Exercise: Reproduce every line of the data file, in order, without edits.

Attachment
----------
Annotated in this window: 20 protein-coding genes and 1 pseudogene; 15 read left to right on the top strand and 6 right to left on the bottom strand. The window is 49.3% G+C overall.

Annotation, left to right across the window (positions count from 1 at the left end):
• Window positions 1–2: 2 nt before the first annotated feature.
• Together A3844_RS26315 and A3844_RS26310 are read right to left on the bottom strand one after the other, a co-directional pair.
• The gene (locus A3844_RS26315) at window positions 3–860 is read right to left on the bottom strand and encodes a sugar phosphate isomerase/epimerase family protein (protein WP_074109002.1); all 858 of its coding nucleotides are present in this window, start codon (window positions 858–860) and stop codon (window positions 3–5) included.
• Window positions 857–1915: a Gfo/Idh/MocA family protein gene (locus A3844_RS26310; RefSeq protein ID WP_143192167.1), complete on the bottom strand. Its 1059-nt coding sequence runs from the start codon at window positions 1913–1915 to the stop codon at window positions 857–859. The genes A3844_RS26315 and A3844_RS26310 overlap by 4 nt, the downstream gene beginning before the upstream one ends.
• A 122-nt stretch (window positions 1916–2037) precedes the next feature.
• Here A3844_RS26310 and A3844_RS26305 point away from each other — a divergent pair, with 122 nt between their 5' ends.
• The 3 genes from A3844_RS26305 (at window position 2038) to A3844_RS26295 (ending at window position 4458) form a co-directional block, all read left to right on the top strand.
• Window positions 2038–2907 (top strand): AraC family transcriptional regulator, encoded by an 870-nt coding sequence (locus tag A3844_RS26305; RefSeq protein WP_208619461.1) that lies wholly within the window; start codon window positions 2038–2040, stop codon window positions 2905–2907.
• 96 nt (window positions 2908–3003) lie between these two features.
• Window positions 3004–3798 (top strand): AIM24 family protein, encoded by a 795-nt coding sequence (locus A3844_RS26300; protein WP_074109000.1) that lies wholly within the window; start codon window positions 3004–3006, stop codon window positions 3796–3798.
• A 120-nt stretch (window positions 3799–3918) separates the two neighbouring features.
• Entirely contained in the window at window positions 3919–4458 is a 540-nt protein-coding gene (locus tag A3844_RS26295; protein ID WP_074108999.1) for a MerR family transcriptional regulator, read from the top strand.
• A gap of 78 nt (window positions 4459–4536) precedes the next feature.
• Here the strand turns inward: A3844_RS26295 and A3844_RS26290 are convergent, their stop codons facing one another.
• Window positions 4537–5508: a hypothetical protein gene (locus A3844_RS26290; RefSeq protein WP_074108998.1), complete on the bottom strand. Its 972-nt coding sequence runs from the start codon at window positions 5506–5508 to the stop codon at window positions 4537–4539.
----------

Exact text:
Annotated in this window: 20 protein-coding genes and 1 pseudogene; 15 read left to right on the top strand and 6 right to left on the bottom strand. The window is 49.3% G+C overall.

Annotation, left to right across the window (positions count from 1 at the left end):
• Window positions 1–2: 2 nt before the first annotated feature.
• Together A3844_RS26315 and A3844_RS26310 are read right to left on the bottom strand one after the other, a co-directional pair.
• The gene (locus A3844_RS26315) at window positions 3–860 is read right to left on the bottom strand and encodes a sugar phosphate isomerase/epimerase family protein (protein WP_074109002.1); all 858 of its coding nucleotides are present in this window, start codon (window positions 858–860) and stop codon (window positions 3–5) included.
• Window positions 857–1915: a Gfo/Idh/MocA family protein gene (locus A3844_RS26310; RefSeq protein ID WP_143192167.1), complete on the bottom strand. Its 1059-nt coding sequence runs from the start codon at window positions 1913–1915 to the stop codon at window positions 857–859. The genes A3844_RS26315 and A3844_RS26310 overlap by 4 nt, the downstream gene beginning before the upstream one ends.
• A 122-nt stretch (window positions 1916–2037) precedes the next feature.
• Here A3844_RS26310 and A3844_RS26305 point away from each other — a divergent pair, with 122 nt between their 5' ends.
• The 3 genes from A3844_RS26305 (at window position 2038) to A3844_RS26295 (ending at window position 4458) form a co-directional block, all read left to right on the top strand.
• Window positions 2038–2907 (top strand): AraC family transcriptional regulator, encoded by an 870-nt coding sequence (locus tag A3844_RS26305; RefSeq protein WP_208619461.1) that lies wholly within the window; start codon window positions 2038–2040, stop codon window positions 2905–2907.
• 96 nt (window positions 2908–3003) lie between these two features.
• Window positions 3004–3798 (top strand): AIM24 family protein, encoded by a 795-nt coding sequence (locus A3844_RS26300; protein WP_074109000.1) that lies wholly within the window; start codon window positions 3004–3006, stop codon window positions 3796–3798.
• A 120-nt stretch (window positions 3799–3918) separates the two neighbouring features.
• Entirely contained in the window at window positions 3919–4458 is a 540-nt protein-coding gene (locus tag A3844_RS26295; protein ID WP_074108999.1) for a MerR family transcriptional regulator, read from the top strand.
• A gap of 78 nt (window positions 4459–4536) precedes the next feature.
• Here the strand turns inward: A3844_RS26295 and A3844_RS26290 are convergent, their stop codons facing one another.
• Window positions 4537–5508: a hypothetical protein gene (locus A3844_RS26290; RefSeq protein WP_074108998.1), complete on the bottom strand. Its 972-nt coding sequence runs from the start codon at window positions 5506–5508 to the stop codon at window positions 4537–4539.